We’ve been at war in Afghanistan since 2001. In Iraq since 2003. Broder’s own paper reports that we have covert forces operating in 75 countries. And in the midst of all this warfare, our economy plunged into what has become widely known as the Great Recession.

But in the mind of David Broder, none of this is relevant. Our trillion dollar deficit and 13 trillion dollar national debt don’t even exist. Bloodshed and death don’t even merit a casual mention. He skips past all of it, past the Cold War, Vietnam, and Korea, too, to locate a historically unique instance of a global recession meeting a global war, then uses it to argue that war is ipso facto good for the economy.

You could argue that all the wars we’ve been waging for the last decade didn’t cause the recession. But even if all that war hasn’t hurt the economy, it’s a hell of a logical leap to suggest that one more war would cause economic improvement. And yet that’s precisely what Broder argues.

No one wants to be called a warmonger, and certainly no one ever cops to the charge. But when someone demonstrates this much ability to ignore glaringly obvious evidence that utterly undercuts his rationale for war, when he blithely ticks off numerous imagined benefits of war and not once mentions blood – not even the blood of his countrymen – as part of his calculus, it’s fair to ask if the person in question might be suffering from a morbid attachment to war itself.

What Broder is calling for is so insane, and so potentially destructive, that the personal disgrace he ought to feel for having suggested it is nearly beside the point. Still, I wish someone would take him gently by the arm and lead him into a quiet retirement before he embarrasses himself further, or, worse, gets someone to actually take him seriously. Given the lineup on the Post’s op-ed page, however, and given that Broder’s piece provides such a perfect companion to Devine’s, I expect Broder will be around for as long as the lunatics are running the asylum.

Do you think my references to insanity are too much? I use them deliberately. Einstein said, “The definition of insanity is doing the same thing over and over and expecting different results.” Have another look at Devine’s and Broder’s pieces, and tell me these men are other than by definition insane.

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Karachi plane crash apparently due to ‘human error’, says expert

November 6, 2010 1 comment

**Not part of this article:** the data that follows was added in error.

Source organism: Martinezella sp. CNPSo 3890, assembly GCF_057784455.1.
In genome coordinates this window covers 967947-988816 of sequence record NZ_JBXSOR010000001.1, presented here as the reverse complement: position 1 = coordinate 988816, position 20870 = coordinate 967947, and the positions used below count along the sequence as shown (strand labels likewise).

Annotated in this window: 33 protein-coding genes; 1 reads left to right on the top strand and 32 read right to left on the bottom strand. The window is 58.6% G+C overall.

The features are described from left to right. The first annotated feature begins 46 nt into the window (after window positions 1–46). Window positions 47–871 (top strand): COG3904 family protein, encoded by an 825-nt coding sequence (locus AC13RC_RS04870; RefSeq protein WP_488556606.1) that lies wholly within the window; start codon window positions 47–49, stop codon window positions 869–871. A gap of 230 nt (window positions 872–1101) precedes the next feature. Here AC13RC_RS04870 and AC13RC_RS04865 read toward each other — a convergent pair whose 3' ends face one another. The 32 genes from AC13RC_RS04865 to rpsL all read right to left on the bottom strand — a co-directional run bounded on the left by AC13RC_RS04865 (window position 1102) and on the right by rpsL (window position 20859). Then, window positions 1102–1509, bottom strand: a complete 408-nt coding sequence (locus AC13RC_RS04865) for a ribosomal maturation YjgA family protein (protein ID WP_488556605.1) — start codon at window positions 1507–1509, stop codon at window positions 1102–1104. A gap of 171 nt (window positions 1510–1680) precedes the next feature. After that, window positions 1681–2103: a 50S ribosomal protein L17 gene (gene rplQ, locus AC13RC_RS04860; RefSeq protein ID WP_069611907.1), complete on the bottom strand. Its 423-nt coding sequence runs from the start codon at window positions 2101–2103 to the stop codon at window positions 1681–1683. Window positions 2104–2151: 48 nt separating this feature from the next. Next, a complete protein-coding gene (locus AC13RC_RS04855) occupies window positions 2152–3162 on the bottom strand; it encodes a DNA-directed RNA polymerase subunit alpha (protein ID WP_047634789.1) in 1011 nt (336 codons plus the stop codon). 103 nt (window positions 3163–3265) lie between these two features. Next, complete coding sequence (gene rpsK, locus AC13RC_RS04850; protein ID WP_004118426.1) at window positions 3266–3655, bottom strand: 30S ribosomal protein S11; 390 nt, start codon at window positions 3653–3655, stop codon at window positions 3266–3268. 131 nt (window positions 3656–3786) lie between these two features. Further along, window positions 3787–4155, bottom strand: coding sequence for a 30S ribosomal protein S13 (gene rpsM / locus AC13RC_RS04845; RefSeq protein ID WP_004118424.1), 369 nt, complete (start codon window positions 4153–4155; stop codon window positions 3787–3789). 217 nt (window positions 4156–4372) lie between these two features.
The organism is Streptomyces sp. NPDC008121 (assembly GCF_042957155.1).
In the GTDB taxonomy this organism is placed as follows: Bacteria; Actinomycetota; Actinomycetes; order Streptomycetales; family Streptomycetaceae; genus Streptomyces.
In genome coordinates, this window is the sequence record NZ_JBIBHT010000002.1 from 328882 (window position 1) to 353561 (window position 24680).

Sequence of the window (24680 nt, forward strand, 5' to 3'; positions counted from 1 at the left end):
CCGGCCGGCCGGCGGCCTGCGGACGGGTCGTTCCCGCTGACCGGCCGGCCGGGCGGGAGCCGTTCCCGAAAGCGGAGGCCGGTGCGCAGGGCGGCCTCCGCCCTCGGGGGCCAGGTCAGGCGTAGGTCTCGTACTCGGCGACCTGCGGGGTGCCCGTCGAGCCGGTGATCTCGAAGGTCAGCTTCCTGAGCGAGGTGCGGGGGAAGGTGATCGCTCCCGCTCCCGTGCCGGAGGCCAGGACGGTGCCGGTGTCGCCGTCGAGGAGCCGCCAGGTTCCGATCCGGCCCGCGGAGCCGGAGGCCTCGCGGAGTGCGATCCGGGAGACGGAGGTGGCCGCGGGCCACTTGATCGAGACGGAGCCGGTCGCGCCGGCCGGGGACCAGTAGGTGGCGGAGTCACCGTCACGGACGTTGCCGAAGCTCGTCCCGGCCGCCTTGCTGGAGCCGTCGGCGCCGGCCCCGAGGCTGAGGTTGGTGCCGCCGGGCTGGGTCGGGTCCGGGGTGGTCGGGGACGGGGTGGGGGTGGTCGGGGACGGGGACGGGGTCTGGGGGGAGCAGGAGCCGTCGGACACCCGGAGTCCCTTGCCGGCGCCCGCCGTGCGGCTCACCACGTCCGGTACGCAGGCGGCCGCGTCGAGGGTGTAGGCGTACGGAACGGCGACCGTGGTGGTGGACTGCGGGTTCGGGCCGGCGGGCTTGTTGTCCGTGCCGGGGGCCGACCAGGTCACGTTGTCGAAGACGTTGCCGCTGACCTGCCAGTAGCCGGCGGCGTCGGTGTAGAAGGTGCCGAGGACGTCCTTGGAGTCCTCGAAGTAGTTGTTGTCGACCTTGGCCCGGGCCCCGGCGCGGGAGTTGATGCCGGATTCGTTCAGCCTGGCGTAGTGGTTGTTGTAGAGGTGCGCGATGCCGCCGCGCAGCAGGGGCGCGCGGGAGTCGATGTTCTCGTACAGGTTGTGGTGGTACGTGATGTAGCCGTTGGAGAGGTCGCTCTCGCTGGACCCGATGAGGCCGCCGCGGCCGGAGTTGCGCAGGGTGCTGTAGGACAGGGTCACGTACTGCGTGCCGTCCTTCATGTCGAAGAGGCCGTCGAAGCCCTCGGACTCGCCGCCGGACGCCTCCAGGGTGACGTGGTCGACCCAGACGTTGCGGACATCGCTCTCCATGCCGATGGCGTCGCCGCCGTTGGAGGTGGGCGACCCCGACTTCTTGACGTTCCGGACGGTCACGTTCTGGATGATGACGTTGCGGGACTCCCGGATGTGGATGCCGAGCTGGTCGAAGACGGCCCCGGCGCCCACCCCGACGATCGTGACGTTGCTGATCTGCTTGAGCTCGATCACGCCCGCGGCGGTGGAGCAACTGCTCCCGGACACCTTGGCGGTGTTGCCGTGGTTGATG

PIA aircraft parked at Terminal 1

PIA aircraft


Big News (ANI)     Saturday 6th November, 2010


A human error appears to be the cause behind the twin-engined Beech 1900 aircraft crash in Karachi on Friday, a source in the aviation industry has said.

“It seems the plane crashed because of a human error,” The News quoted the source, as saying, on the condition of anonymity.

“When one engine of a plane stops working properly because of a technical fault, the pilot puts it on FEATHER, which means the engine is zeroed,” he explained.

“Only a non-functional engine is, however, put on FEATHER and if the other engine is also put on FEATHER by mistake, the aircraft loses balance as well as thrust,” the source added.

The source recalled that the pilot of Flight 688 of Pakistan International Airlines (PIA) had committed the same mistake, and had put the functioning engine on FEATHER. The Fokker aircraft of the PIA had crashed in Multan on July 10, 2006.

It seems that the pilot of Beech 1900 aircraft of JS Air, a private charter firm, too committed the same mistake and in panic put the functional engine of the twin-engine plane on FEATHER, the source believed.

“The facts about the crash will, however, be ascertained by the inquiry into the incident and the situation would become clearer after the inquiry report is made public,” he added.

A chartered aircraft, carrying staff from an Italian oil company- ENI, had crashed minutes after its take-off from the Jinnah Airport in Karachi on Friday, killing all 21 people on board. The pilot of the twin-engined turboprop operated by JS Air had reported engine trouble before the plane nose-dived near a military depot in a Karachi suburb.

The source pointed out that pilots of various private airlines have insufficient experience and in some cases the pilots do not have to their credit flight hours mandatory for flying a passenger aircraft. He was of the opinion that various small private firms induct inexperienced pilots to save money.

“The pilots lacking the required experience to fly a plane are always vulnerable to panic in case of an emergency and are most likely to take any wrong step, which can result in a fatal accident,” he said. (ANI)


12 militants killed in Pakistan attack

October 31, 2010 Leave a comment

A Pakistani soldier, file photo
At least 12 militants have been killed and six others injured in a Pakistani military attack on militant hideouts in the northwestern Orakzai tribal region.

Backed by helicopter gunships, military forces pounded several targets in Orakzai Agency early on Friday, a Press TV correspondent and Pakistani media reported.

Four hideouts and a vehicle belonging to suspected militants were ruined during the attack.

A huge cache of arms, including rockets, mortars, hand grenades and explosives was recovered during a search operation carried out by the security forces.